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It is estimated that approximately five to ten percent of consumed vanadium is absorbed from the gastrointestinal tract, very little is known about the mechanism of vanadium’s absorption.
Fats and vegetable oils are the richest food sources of vanadium. Vanadium also occurs in fish, grains, meats, and nuts. The following foods and spices also contain vanadium: black pepper, dill seeds, mushrooms, and parsley.
Vanadium is an essential trace mineral found in water and soil throughout the world. Interest in vanadium as a nutritional substance has been steadily building over the past twenty years. Vanadium is a transition metal with biochemical properties similar to chromium, molybdenum, manganese and iron. Vanadium primarily functions as a cofactor in various enzymatic reactions for utilization and regulation of insulin, glucose, and cholesterol. It accumulates primarily in organ tissues. The highest concentrations are found in the liver, kidneys, and bone. Bone appears to be the long-term storage site for vanadium, while storage of accessible vanadium is primarily in fat and lipid serum.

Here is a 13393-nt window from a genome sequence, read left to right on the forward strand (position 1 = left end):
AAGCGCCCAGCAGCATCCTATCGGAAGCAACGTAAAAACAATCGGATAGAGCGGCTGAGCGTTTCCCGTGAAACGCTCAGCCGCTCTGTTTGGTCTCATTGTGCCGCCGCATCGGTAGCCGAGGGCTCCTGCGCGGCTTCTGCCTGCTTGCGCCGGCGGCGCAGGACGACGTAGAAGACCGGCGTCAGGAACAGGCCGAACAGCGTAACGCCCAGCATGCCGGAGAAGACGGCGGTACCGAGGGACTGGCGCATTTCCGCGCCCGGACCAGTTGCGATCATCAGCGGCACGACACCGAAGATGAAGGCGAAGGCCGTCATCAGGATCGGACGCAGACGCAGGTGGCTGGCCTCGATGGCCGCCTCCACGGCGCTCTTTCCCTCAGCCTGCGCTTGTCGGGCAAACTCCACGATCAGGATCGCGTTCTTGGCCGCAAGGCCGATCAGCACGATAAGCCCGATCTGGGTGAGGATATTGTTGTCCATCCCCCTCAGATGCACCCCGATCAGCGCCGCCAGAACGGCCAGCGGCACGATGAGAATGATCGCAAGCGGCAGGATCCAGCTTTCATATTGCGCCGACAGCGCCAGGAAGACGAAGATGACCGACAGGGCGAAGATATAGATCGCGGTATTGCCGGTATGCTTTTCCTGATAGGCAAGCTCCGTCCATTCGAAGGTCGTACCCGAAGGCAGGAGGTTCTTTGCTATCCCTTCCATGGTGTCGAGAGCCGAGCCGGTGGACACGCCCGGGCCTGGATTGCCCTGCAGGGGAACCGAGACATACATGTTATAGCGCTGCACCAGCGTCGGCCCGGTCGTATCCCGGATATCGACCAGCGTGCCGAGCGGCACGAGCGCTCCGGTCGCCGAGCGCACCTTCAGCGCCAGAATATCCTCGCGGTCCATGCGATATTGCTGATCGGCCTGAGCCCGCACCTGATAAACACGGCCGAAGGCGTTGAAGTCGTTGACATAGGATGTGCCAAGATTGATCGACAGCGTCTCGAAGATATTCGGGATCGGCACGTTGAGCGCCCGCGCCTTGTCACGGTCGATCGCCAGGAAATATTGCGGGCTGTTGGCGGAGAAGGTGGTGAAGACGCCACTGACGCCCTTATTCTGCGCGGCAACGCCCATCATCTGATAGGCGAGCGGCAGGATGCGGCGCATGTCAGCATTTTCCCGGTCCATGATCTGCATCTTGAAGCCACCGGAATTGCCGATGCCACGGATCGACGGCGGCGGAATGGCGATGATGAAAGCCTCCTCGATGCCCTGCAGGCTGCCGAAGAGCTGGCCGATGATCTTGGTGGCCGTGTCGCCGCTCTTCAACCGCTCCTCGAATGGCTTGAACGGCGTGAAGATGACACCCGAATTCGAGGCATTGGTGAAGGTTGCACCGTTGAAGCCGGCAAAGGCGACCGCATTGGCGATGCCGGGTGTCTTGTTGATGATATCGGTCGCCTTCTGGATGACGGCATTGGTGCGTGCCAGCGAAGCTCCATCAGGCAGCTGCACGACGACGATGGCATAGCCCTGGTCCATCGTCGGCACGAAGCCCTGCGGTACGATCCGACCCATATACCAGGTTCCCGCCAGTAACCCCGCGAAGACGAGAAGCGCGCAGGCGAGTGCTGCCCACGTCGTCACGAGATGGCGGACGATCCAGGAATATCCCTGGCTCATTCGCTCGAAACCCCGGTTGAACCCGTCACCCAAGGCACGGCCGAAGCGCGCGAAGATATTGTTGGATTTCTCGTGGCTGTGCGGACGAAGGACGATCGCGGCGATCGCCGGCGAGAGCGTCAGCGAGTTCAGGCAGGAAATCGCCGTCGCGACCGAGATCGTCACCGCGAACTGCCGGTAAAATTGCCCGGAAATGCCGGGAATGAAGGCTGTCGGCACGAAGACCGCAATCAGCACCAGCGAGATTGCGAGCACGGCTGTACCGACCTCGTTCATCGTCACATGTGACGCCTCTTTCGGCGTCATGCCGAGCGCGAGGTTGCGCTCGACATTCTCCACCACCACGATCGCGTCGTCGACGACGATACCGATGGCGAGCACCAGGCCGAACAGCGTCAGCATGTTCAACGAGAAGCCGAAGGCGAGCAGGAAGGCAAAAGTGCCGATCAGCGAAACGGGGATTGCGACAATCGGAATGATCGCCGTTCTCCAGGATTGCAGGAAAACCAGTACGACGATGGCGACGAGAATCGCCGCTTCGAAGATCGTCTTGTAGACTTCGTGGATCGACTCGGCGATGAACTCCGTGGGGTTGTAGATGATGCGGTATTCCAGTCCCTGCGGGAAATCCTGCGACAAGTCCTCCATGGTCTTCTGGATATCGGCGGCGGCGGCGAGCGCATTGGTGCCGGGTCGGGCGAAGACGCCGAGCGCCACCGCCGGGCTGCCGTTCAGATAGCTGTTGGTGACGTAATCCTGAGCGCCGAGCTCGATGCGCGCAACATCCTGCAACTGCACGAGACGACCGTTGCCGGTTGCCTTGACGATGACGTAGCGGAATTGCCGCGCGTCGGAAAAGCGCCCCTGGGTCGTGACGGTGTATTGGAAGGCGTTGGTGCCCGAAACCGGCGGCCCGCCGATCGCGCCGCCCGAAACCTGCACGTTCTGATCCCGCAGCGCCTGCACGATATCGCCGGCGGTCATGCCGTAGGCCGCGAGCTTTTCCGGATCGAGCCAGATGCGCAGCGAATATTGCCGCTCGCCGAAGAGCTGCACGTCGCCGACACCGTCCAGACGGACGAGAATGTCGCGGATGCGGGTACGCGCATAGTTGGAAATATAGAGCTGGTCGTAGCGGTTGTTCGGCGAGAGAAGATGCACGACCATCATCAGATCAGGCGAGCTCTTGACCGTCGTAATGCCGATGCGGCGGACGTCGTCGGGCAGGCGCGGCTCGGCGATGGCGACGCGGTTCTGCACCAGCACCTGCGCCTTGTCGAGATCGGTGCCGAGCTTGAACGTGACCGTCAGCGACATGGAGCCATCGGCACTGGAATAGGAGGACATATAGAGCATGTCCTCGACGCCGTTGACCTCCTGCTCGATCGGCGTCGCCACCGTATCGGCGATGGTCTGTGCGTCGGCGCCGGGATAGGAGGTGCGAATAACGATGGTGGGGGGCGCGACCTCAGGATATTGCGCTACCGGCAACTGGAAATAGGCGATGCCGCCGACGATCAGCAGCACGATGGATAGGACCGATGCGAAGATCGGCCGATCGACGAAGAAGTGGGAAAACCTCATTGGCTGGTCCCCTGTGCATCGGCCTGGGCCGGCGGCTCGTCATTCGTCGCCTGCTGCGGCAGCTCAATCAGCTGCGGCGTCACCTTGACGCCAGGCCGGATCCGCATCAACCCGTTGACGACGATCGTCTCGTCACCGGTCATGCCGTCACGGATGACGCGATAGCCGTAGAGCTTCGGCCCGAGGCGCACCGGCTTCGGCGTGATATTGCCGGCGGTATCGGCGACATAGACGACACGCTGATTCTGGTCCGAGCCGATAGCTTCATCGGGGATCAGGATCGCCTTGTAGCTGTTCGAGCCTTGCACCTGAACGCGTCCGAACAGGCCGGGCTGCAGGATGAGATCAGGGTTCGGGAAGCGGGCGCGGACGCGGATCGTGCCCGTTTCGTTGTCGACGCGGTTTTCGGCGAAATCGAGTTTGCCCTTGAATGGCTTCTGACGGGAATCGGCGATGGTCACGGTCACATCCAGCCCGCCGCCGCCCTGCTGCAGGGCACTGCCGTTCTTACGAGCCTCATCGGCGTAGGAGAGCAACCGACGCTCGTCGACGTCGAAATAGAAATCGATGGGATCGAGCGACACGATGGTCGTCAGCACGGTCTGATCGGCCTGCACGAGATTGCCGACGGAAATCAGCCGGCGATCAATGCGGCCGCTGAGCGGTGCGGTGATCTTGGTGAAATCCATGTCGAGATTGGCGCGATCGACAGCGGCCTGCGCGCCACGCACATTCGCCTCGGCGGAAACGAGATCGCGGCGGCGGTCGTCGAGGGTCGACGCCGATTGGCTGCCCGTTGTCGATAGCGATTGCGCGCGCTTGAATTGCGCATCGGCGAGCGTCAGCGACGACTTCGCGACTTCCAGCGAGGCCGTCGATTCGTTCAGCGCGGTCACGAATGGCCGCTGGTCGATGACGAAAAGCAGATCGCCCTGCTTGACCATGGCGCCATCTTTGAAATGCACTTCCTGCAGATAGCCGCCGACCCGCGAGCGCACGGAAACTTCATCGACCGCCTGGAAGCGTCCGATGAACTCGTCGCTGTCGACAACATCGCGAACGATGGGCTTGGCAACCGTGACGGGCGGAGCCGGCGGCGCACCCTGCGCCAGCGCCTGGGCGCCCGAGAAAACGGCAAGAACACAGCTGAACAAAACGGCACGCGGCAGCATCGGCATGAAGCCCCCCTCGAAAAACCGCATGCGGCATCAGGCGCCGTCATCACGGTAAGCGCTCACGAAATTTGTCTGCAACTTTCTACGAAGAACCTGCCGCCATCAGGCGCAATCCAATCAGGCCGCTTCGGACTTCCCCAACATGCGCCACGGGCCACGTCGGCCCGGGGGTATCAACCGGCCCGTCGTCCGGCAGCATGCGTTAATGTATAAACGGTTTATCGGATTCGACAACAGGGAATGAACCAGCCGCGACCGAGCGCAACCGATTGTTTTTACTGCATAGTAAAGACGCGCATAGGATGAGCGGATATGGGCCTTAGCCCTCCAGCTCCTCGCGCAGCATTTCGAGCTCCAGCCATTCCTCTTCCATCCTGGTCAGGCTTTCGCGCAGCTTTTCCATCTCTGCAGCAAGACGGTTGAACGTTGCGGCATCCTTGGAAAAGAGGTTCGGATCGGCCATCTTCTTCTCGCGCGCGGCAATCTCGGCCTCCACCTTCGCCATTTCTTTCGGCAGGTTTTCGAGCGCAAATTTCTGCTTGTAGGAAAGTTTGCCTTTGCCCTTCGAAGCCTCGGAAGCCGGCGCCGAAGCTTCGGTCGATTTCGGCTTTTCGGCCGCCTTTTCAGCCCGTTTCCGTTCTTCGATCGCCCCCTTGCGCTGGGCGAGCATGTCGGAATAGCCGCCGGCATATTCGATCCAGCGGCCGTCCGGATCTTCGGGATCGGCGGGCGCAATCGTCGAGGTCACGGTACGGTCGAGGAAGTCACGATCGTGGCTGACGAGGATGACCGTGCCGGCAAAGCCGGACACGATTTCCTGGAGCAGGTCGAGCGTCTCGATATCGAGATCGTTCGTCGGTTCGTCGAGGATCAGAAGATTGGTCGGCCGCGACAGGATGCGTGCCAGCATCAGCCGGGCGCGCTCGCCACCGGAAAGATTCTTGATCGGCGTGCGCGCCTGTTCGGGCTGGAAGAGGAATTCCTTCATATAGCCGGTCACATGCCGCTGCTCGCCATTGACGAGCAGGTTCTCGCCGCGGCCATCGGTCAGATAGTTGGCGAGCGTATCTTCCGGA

Toxicities & Precautions
Vanadium has no known toxicity in humans when used in accordance with proper dosing guidelines. Vanadium can be absorbed through inhalation, and too much exposure could be toxic. It is also used in a wide variety of industrial processes. Occasionally, industrial accidents create a situation excessive vanadium is inhaled to create toxicity.
Vanadium doses associated with the treatment of type II diabetes have produced mild gastrointestinal discomfort.
Functions in the Body
Bones and Teeth
Vanadium has been shown to have a functional role as a building block in bone and teeth development.
Cholesterol and Triglyceride
Vanadium may be able to assist in lowering elevated serum cholesterol and triglyceride levels.
The most significant research on vanadium to date involves its insulin-like properties and its role in helping to treat diabetes. Vanadium stimulates glucose metabolism. When taken by patients with type II Diabetes, blood glucose levels decrease.
Vanadium may be involved amino acid transport, the growth of red blood cells, lipoprotein activity, and oxidation reactions.
Symptoms & Causes of Deficiency
No known cases of vanadium deficiency have been recorded. Based on what is known about vanadium it may be speculated that a deficiency could result in increase risk of high cholesterol and triglyceride levels, decreased bone development, increased risk of oxidative damage.